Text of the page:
Abstract—This paper discusses the essential steps taken to achieve a low-EMI prototype before conducting compliance tests in an anechoic chamber. These steps include electronic circuit design for minimal radiation, and pre-compliance inspections. The pre-compliance inspections include simulated EMI analysis of a printed circuit board (PCB) layout model using 3DEM software, and a near-field EM scan of the prototype PCB using a spectrum analyzer (SA). Success is confirmed by anechoic testing.
I. Circuit Design for Minimum EMI
In order to achieve a low radiated emission (RE), some best practices to design electronic circuit and PCB layout have to be applied. These practices include EMI filtering by adding ferrite beads to the signals like power rails, data lines of USB, Ethernet, and so on. Furthermore, sufficient quantity of decoupling capacitors have to be properly placed along the power rails to minimize the power network impedance, which in turn reduces the amplitude of noise ripple contributed by the digital load, and poses a lower risk of radiation. On the other hand, the closed-loop compensation network of the switch mode power supply has to be properly designed to achieve a stable closed-loop, so that the oscillation at the voltage output is controllable, and in turn minimizes the magnitude of the switching noise ripple. A smaller noise ripple reduces the risk of EMI of the prototype.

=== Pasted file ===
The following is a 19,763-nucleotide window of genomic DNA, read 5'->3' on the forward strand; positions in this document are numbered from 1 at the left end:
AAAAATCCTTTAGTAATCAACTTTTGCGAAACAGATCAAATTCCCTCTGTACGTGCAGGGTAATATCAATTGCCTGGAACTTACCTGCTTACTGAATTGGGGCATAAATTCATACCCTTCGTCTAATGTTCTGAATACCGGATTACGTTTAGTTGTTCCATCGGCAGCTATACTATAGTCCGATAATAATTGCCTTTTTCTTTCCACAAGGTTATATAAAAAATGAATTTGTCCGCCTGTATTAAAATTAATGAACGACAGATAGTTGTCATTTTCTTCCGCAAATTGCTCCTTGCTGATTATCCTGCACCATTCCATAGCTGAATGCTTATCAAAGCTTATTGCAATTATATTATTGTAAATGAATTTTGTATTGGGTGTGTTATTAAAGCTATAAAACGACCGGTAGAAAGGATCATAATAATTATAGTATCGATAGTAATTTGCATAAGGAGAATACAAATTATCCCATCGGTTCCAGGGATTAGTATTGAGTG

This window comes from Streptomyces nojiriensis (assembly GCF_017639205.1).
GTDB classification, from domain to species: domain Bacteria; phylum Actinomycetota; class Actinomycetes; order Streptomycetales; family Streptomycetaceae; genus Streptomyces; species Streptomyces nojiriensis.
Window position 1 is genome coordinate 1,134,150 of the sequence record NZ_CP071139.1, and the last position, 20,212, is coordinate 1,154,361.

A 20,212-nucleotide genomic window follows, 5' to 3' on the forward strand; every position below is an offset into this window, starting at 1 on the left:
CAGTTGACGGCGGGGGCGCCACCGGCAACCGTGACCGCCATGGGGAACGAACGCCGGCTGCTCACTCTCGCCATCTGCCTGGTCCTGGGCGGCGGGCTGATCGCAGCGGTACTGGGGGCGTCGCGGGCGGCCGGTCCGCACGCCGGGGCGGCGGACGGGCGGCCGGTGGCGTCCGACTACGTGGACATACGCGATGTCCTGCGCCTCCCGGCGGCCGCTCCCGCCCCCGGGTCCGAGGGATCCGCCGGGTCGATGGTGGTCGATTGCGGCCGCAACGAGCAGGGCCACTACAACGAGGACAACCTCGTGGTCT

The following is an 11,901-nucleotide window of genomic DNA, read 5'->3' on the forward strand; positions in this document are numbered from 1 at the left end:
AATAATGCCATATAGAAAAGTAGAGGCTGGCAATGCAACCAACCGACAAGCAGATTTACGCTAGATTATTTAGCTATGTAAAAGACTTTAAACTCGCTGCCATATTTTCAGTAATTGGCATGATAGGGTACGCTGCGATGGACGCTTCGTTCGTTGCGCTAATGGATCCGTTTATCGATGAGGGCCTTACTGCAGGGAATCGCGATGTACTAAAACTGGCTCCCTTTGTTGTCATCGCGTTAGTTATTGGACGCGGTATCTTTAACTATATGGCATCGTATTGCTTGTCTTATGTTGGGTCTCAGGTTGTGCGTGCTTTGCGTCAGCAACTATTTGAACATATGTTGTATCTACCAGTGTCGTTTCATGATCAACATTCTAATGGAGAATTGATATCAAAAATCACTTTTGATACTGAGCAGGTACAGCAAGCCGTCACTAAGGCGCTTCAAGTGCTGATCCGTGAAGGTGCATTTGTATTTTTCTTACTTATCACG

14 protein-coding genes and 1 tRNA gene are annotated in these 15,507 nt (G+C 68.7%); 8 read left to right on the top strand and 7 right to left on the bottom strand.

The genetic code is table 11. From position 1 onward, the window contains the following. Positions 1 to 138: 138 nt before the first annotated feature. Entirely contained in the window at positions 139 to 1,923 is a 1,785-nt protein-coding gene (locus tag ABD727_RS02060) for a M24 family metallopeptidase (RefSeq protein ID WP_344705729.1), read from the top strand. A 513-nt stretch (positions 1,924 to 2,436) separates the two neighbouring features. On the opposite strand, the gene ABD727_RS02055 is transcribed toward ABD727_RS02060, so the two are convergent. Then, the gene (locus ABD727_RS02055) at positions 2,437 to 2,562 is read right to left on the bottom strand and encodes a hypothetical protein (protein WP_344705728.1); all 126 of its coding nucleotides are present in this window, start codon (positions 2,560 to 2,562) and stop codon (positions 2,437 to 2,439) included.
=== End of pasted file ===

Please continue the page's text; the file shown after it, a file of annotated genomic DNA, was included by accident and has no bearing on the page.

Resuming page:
Besides that, PCB traces of signals with high frequency or edge rate shall be referenced to a continuous return path (i.e., reference ground plane) to reduce the risk of EMI too. The trace shall not cross any split planes and voids. Whenever there is signal transition from one layer to another through a via, there shall be at least one stitching via placed by the side of the signal via. The stitching via serves as a proper guided path for the return signal current to propagate back from the receiving end to the transmitting end. Without a proper reference path, the return current could travel to any point within the PCB and become a potential source of EMI.
For more detail: Build low-EMI prototypes: The essentials